In 1920, the Nineteenth Amendment of the U.S. Constitution was passed, giving women the right to vote in America. In 1971, Congress named August 26 as Women’s Equality Day—the date to celebrate this monumental decision and to highlight women and their continued accomplishments. Here at PGI, every day is Women’s Equality Day. We believe that every person should be treated with equal respect, regardless of gender, race or any other defining characteristic. However, we also know that working as a female in a male dominated industry like government contracting has its challenges. We’re lucky enough to have an amazing team working with us.
That’s why we want to take this week to highlight just a few of the talented female coworkers we have the pleasure of working with every day. Throughout the week, we’ll be sharing blurbs about each team member. The women we’re highlighting this week are by no means the only ones who deserve our recognition—each member of our team is vital to PGI, and we appreciate every single person we work with. Third, we’d like to highlight our CFO Darla Moon.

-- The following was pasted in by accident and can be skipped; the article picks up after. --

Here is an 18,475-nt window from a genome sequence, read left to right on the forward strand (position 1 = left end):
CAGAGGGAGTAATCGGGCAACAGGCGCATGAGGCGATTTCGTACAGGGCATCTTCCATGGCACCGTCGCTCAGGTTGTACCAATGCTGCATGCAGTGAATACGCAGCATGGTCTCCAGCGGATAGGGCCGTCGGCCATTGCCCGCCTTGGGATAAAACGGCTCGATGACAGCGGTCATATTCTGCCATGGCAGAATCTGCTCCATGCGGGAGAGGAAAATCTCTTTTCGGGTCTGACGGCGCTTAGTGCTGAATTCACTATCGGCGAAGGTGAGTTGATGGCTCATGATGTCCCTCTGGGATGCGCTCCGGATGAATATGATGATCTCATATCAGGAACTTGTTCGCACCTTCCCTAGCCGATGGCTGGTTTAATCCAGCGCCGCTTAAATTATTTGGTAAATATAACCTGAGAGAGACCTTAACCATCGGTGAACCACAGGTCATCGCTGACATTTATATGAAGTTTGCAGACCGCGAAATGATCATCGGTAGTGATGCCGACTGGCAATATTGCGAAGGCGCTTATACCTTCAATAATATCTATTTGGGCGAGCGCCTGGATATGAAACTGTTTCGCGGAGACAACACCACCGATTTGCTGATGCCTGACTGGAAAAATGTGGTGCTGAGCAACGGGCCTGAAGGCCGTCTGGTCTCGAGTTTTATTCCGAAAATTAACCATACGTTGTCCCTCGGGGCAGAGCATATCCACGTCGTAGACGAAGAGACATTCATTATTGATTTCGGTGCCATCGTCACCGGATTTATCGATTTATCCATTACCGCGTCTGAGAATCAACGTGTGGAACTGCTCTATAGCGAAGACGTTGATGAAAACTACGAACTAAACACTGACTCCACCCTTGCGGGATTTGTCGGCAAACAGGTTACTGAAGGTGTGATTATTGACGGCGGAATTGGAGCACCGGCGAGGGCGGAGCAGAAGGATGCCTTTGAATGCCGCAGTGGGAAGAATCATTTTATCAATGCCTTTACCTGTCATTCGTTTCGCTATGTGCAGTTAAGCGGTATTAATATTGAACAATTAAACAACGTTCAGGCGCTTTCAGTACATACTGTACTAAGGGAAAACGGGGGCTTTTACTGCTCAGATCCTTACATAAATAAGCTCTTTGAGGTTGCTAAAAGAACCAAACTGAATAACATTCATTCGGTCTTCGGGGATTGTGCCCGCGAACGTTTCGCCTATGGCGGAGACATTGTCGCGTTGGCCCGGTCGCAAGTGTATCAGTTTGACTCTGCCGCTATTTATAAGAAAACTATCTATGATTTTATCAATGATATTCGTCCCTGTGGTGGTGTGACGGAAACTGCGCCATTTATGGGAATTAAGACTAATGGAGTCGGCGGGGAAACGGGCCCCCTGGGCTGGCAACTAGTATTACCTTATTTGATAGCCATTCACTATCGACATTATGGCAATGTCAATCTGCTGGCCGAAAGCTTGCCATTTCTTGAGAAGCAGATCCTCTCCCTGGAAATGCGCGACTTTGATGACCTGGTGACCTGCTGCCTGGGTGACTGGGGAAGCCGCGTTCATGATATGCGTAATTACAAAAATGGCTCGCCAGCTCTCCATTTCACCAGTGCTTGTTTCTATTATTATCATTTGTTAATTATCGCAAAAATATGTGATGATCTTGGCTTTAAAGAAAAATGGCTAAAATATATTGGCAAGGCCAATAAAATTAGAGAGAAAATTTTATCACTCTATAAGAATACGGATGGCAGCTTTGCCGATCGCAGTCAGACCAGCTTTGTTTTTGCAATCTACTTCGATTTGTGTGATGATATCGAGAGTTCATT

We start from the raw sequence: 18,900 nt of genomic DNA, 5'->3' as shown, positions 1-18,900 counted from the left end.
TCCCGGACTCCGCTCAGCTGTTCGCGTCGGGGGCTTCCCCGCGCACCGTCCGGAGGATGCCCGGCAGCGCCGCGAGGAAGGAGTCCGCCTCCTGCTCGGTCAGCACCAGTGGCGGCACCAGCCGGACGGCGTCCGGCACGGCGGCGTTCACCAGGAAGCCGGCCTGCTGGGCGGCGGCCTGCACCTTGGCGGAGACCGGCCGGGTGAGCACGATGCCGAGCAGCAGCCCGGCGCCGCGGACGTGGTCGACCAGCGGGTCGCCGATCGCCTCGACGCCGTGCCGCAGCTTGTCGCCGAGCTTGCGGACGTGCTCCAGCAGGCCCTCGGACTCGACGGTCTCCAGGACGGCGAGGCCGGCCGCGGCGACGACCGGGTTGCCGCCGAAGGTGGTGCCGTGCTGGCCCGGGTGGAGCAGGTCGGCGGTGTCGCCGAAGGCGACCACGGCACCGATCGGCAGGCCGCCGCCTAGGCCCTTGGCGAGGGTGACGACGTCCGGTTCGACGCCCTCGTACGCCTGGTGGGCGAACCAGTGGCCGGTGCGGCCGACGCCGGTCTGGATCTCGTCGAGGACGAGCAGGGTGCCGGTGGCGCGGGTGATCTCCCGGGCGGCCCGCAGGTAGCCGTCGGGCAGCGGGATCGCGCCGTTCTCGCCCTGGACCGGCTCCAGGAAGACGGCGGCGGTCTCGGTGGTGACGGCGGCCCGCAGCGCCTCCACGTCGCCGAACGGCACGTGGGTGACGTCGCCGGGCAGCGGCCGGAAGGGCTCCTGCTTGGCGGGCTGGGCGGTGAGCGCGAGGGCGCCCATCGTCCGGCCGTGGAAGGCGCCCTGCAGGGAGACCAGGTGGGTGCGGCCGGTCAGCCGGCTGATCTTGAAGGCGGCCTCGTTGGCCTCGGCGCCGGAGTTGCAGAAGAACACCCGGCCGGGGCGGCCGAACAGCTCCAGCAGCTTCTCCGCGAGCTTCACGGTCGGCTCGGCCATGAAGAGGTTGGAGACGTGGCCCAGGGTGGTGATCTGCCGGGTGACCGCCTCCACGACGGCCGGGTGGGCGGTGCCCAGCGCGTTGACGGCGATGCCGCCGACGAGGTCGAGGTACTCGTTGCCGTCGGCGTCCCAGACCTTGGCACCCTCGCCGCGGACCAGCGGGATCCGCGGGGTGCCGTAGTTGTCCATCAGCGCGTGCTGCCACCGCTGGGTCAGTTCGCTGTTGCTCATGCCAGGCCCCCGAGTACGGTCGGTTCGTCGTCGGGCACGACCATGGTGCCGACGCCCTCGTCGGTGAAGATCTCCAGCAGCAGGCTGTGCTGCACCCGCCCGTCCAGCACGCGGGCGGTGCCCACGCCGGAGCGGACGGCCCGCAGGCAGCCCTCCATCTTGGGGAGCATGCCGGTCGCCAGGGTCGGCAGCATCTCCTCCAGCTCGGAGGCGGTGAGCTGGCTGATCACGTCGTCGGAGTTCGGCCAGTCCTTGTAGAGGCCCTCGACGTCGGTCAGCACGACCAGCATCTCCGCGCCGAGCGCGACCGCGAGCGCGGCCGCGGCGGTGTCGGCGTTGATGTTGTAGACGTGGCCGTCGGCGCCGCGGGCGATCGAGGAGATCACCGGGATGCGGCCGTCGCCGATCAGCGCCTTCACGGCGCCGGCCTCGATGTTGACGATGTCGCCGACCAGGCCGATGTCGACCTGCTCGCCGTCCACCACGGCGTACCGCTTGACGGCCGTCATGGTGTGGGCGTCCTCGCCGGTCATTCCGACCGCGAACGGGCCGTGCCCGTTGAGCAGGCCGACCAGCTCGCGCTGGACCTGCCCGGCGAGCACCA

Employee Spotlight: Darla Moon
Darla joined PGI as our chief financial officer in 2016. As many of you know, we’ve grown very quickly as a company. As a result, our executive team is focused on making sure the financial side of our business is being managed to both positively handle the growth, and to help PGI continue on this trajectory. Darla was—and still is—our answer. She came to PGI with years of experience in the government contracting industry. She has deep insight into this industry and how its companies operate—including its defense and security sectors.
Since joining the team, she’s helped PGI migrate our Deltek system to a more advanced version—one that is more equipped to handle the demands of our quickly growing business. She’s worked with us to negotiate deals, plan bids and of course, to lay out a plan for financial growth and reporting. She’s truly becoming the financial face of our company.
As for women’s equality, she says she wants to teach women everywhere that to achieve equality in the workplace, they have to work hard, have a voice and make sure they are counted. It’s all about striving for what you want.
She reminisces about her father, saying he instilled a mentality in her that she is a force to be reckoned with in her own right. He always taught her that there is no one to compete with but herself. She says that’s one of the most important lessons she’s learned, especially working in a male-dominated industry. Early in her career, Darla was frustrated when she compared how she wanted to conduct business to how those around her did. She mentions having to remind herself of her Dad’s advice—don’t try to race someone else’s race. To Darla that means finding your voice, your platform, your vision. You must then strive to be true to that every day, while maintaining high expectations of yourself.
When not working with the complex financial projects of a multi-million-dollar company, Darla enjoys spending time with her daughter.